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Long-Term Study Confirms Anti-Carcinogenic Properties in Korean Red Ginseng

Long-Term Study Confirms Anti-Carcinogenic Properties in Korean Red Ginseng

Reviewed: Kun YP, Kyung JC, Shan RC, et al. Non-organ-specific preventive effect of long-term administration of Korean red ginseng extract on incidence of human cancers. J Med Food. 2011;13(3):489-494.

The authors’ goal in this trial was to accumulate evidence that supports cancer prevention through the use of natural therapies. To date, common cancer treatments include early detection, surgery, radiotherapy, chemotherapy, and gene therapy. The new strategy is moving toward preventative approaches aimed at reducing the incidence of all cancers. Due to the high incidence of stomach cancer in chronic atrophic gastritis patients over the duration of their disease, such patients present a beneficial population in which to study the anti-carcinogenic effects of Korean red ginseng (Panax ginseng, Araliaceae).*

Animal research on mice has confirmed the anti-carcinogenic properties of Korean ginseng.¹ Human studies, including a case-control study of 1810 participants, reported Korean ginseng reduced the risk of all types of cancer.² These results suggest that Korean ginseng exhibits a non-organ-specific preventative effect against cancer.

Ginsenosides in ginseng have been found to play an active role in cancer prevention and therapy. Rg3 and Rg5 reduced the incidence of benzo[a]pyrene-induced lung tumors.³ Rg3 activated nuclear factor κB and extracellular signal-regulated kinase, inhibited cell proliferation, and induced apoptosis.4 Further studies are needed to fully appreciate the constituents responsible for the effect of Korean ginseng on cancer cells. However, combined animal/human research and molecular mechanism studies give a good indication of benefit from the inclusion of Korean ginseng in cancer preventive treatment.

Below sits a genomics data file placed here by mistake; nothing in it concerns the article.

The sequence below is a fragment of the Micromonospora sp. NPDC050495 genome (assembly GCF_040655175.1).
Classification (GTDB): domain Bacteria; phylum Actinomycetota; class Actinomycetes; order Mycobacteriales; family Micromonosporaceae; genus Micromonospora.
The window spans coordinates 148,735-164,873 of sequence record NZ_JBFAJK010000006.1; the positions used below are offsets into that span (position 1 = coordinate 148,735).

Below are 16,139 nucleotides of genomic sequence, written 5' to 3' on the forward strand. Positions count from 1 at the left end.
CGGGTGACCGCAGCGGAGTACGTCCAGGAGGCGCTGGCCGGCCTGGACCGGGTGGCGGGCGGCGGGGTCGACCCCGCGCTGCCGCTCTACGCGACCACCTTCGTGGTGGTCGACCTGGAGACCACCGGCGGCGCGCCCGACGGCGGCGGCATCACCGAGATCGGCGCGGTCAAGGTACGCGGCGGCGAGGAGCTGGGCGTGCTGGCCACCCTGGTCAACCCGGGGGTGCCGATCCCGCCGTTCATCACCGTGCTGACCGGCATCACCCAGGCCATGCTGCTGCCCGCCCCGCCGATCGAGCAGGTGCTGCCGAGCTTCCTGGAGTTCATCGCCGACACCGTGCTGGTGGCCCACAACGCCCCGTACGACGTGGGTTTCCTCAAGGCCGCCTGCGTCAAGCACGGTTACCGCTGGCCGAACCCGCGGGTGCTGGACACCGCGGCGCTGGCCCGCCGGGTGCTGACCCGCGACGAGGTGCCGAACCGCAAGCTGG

Chronic atrophic gastritis patients have a 5.73-fold higher development of stomach cancer than other individuals. This randomized, double-blind, placebo-controlled study sought to confirm the cancer-preventative effects of Korean ginseng with 643 male and female patients, recruited from 4 hospitals in China, aged 40-69 years, with this gastric disease. The duration of the study was 11 years: 3 years of supplementation with Korean ginseng, followed by 8 years of follow-up. The patients were randomly given 4 x 250 mg capsules per week for 3 years of 6-year-old ginseng root extract powder prepared by Korea Ginseng Corp (Seoul, Korea). The powdered extract was prepared by steaming fresh (“white”) ginseng roots at 100°C for 2.5-3.0 hours. The roots were then dried. Once dry, the roots were boiled for 3 hours and centrifuged (600 g, 30 minutes), then concentrated until the water content reached 36%. The concentrated extract was dissolved in water, dried in a spray-dryer, and encapsulated as red ginseng extract powder. The control group was given 4 x 250 mg capsules of a rice powder placebo per week for 3 years.